cryingyou get onto the boardwalk, you can see the finish line. I started crying the moment the finish line was in view. It wasn’t just one or two tears coming down, I straight up started bawling. The race is pretty small, so there were only a few other people finishing the same time as me. This means that people are really cheering specifically for you. The announcer had time to say “Please welcome to the finish line, Amanda Schmidt.” Everyone in the crowd was saying my name. “Come on, Amanda!” “You did it, Amanda!” I can’t think of many other moments in my life as amazing as this. I didn’t finisheven feel like my feet were touching the ground.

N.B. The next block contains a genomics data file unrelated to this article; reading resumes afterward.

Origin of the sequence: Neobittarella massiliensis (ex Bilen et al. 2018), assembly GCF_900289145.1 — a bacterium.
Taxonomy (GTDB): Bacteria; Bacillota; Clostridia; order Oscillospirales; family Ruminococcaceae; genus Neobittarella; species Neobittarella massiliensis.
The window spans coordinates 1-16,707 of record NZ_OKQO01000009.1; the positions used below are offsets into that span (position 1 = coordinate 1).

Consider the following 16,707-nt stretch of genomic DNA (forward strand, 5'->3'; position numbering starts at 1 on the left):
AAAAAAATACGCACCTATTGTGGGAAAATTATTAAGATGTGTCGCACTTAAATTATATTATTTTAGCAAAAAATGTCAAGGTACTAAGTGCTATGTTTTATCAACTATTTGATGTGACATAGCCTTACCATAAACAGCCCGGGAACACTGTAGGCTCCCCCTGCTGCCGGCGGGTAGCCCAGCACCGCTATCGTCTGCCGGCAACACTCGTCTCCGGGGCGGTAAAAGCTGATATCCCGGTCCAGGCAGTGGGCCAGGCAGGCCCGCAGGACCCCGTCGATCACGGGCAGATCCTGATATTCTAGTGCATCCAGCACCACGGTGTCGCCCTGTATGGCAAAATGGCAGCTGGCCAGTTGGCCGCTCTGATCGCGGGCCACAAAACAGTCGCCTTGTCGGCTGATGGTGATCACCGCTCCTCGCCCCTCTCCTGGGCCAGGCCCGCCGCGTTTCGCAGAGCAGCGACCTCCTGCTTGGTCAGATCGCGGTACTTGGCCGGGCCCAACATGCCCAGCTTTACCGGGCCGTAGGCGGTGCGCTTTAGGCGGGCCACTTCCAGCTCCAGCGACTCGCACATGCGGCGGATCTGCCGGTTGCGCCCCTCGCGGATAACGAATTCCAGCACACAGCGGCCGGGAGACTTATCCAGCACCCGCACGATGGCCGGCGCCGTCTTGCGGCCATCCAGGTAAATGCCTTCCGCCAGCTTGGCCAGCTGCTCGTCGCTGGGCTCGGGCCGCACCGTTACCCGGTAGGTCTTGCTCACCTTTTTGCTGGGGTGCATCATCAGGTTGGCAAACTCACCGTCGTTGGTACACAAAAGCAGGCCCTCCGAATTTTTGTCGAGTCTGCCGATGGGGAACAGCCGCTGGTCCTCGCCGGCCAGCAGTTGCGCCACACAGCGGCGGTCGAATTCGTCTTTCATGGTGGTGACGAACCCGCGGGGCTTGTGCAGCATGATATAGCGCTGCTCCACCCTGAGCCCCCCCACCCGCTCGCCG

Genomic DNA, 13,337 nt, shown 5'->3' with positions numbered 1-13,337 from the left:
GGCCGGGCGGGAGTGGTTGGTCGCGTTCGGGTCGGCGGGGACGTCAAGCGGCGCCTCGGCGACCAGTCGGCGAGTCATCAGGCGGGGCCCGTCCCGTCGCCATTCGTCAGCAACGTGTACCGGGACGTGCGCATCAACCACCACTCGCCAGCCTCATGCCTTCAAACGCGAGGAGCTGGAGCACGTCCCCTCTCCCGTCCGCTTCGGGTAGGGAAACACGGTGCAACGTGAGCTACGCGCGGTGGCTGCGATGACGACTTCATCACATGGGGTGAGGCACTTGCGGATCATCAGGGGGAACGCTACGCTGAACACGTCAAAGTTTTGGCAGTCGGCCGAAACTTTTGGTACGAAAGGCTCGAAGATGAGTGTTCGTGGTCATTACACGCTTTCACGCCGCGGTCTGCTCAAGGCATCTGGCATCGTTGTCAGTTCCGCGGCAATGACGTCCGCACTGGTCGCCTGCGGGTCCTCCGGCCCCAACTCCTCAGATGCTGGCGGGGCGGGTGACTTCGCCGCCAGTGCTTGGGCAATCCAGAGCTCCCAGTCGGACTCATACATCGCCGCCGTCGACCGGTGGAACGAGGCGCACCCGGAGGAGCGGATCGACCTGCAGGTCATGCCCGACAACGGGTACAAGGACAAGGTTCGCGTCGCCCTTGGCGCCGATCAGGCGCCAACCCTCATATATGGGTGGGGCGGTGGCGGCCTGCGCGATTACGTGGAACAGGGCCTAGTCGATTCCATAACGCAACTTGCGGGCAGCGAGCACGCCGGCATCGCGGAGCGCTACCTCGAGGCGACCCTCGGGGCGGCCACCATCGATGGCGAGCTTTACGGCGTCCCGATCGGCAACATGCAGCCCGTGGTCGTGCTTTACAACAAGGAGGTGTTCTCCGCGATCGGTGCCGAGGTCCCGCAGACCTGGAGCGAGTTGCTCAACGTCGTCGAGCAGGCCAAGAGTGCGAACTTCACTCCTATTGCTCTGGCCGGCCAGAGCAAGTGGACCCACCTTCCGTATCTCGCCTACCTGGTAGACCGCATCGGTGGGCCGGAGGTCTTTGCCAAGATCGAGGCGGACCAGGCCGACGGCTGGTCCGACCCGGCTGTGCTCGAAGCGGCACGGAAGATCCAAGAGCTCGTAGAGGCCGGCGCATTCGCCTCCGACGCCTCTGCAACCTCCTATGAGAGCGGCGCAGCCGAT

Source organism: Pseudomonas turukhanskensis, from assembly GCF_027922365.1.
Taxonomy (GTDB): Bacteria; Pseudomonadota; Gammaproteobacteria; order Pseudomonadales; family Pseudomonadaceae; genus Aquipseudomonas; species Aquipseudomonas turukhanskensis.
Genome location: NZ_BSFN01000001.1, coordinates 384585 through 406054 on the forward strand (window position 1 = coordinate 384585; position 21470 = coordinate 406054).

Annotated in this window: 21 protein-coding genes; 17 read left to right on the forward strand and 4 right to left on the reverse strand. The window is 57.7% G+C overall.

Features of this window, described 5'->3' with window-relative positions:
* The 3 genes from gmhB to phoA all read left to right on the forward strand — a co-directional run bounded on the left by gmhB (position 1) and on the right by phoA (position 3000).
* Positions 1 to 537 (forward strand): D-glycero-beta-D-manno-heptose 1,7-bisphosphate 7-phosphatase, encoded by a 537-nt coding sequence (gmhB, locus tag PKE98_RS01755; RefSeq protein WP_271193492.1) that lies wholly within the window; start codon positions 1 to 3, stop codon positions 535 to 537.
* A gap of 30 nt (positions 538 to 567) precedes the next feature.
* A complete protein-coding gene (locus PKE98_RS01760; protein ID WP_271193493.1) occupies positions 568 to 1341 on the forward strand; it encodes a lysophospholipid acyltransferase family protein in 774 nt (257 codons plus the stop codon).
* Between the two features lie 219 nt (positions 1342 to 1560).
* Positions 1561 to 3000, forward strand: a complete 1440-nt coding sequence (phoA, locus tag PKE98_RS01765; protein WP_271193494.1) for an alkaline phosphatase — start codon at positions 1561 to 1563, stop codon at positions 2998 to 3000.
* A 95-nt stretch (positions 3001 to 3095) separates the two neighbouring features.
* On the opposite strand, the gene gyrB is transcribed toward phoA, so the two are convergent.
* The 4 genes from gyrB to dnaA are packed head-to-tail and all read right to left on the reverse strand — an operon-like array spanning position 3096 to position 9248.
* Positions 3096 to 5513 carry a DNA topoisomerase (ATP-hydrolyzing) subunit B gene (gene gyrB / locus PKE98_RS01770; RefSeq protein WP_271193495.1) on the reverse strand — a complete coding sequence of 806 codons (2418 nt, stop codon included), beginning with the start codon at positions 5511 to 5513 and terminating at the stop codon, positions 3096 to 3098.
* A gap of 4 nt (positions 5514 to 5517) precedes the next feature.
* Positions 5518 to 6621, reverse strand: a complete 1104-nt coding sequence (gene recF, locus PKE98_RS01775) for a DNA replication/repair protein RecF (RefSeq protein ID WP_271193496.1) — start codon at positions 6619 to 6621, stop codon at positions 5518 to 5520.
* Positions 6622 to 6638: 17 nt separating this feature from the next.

Here is the best part about the Yuengling Shamrock Marathon: at the finish line you get a huge medal, a beach towel, a finisher hat, AND a sparkly green shamrock cookie. You also finish on the beach and can walk right down to the sand.


I know there are a lot of people out there who have already completed a marathon, and many of you have done one much faster than me. This part is for all the people out there who haven’t done one yet, but have some crazy distant dream of doing it. Go for it. There is no prerequisite. If I can do it, I guarantee that you can. There was a time in my life when I struggled to run even a single mile, and on Sunday I ran 26.2 miles. I will continue to post on this blog with as much advice as possible. And for all my runDisney friends out there thinking about doing a full marathon, it might seem impossible but in the words of Walt Disney, “It’s kind of fun to do the impossible.”